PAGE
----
Taxpayers may have to wait months to find out whether the overrunning Ancient Market Place regeneration scheme has cost more than its £3m budget.

Traders finally moved back to the market from Memorial Gardens on Monday, a month later than originally planned, with contractors Balfour Beatty still working on site.

It is understood the building firm and Kingston Council reached an “acceleration” agreement to meet the extended deadline of May 16.

Builders worked overtime and at weekends to hurry up the project, at extra cost.

Conservative Councillor David Cunningham accused the ruling Liberal Democrat party of speeding up the project in order to finish before today's local elections.

He said: “I have my own reservations about the scheme, but I am mainly unhappy because they are spending extra money in order to pull back the completion date for political reasons.”

Council leader Liz Green said who pays for the project would be decided when the marketplace is finished but denied it had been rushed in time for election day.

She said: “As far as I’m aware, we are not over budget but we won’t know until months down the line.

“If the overrun was the contractor’s fault then they will pick up the tab, if it was our fault then we pick up the tab.”

Surrey Comet:

Traders returned to the market place on Monday after 12 weeks in Memorial Gardens

Project manager Mark Teasdale said he was no longer willing to answer questions and referred calls back to Kingston Council.

Mr Teasdale’s phone number is advertised on the project website saying: “Mark is the Kingston ancient market project manager. Mark can explain how the scheme fits into the council’s wider vision for the enhancement of Kingston town centre.”

A Kingston Council spokesman declined to answer questions as to whether the project was expected to be over budget. Last week it was claimed the project had not overrun.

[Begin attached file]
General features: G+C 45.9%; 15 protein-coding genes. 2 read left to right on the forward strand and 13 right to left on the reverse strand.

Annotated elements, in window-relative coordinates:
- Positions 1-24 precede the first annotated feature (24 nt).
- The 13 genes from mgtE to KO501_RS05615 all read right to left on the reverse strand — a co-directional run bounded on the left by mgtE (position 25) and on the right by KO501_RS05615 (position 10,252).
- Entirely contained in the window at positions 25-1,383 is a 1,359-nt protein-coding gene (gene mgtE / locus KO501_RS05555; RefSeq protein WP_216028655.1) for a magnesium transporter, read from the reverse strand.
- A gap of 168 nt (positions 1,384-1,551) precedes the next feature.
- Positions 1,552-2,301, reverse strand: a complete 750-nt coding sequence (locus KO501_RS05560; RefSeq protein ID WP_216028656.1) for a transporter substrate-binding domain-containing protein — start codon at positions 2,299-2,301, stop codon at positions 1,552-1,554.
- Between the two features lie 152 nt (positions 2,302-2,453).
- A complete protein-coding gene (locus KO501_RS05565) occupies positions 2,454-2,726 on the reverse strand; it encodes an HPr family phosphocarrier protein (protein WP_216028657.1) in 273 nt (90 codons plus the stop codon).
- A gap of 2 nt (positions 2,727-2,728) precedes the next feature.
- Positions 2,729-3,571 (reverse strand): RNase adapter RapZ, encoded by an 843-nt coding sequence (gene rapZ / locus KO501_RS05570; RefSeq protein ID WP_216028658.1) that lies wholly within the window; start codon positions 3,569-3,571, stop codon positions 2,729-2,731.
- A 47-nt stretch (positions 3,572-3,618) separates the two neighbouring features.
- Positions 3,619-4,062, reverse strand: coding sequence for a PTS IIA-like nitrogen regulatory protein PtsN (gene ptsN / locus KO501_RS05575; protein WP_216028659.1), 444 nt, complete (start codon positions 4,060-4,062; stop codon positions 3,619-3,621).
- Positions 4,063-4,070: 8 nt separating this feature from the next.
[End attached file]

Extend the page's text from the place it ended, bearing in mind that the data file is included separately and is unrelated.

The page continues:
No explanation has been given as to why several different finish dates were still being displayed on the project website.

A statement said: “As stated last week, we are getting on with finishing the last few bits of work to complete the whole market place project during the rest of May.”

Kingston Council has invested £1m into the project, with the other £2m coming from the Mayor of London.

That money was provided with the agreement that the work would be finished by the end of the 2012-13 financial year, which was early April.

It is understood the council negotiated an extension when it became clear the project was not going to meet the deadline.

Initially, the council said the market stalls would be fully fitted by May 4, with traders opening for business on either May 10 or May 11.

The deadline was then pushed back again, to May 16 – when stallholders finally did move back on to the site.


* A popular, long-standing market trader was temporarily suspended from Kingston’s new market place just a day after moving into his new stall.

Gary Phillips, who runs GD Phillips salad stall, was booted off the new £3m market place on Tuesday morning after climbing on to the roof of his new stall to put up his shop sign.

He said after being spotted he was called down and suspended from the market for the rest of the day.

Mr Phillips, who often shouts “avocado!”, said: “We had to climb up on the roof to put up our sign and they saw me do it.”

He said he was told forcefully to get down and then he was suspended for the rest of the day.

He said: ”I lost a couple of people’s wages and a day’s trade.

“I thought it was diabolical, but what can you do? They hold all the cards.”

A spokseman for town centre managers Kingstonfirst said Mr Phillips was suspended for climbing on the stall roof.

Mr Phillips was back on the market on Wednesday.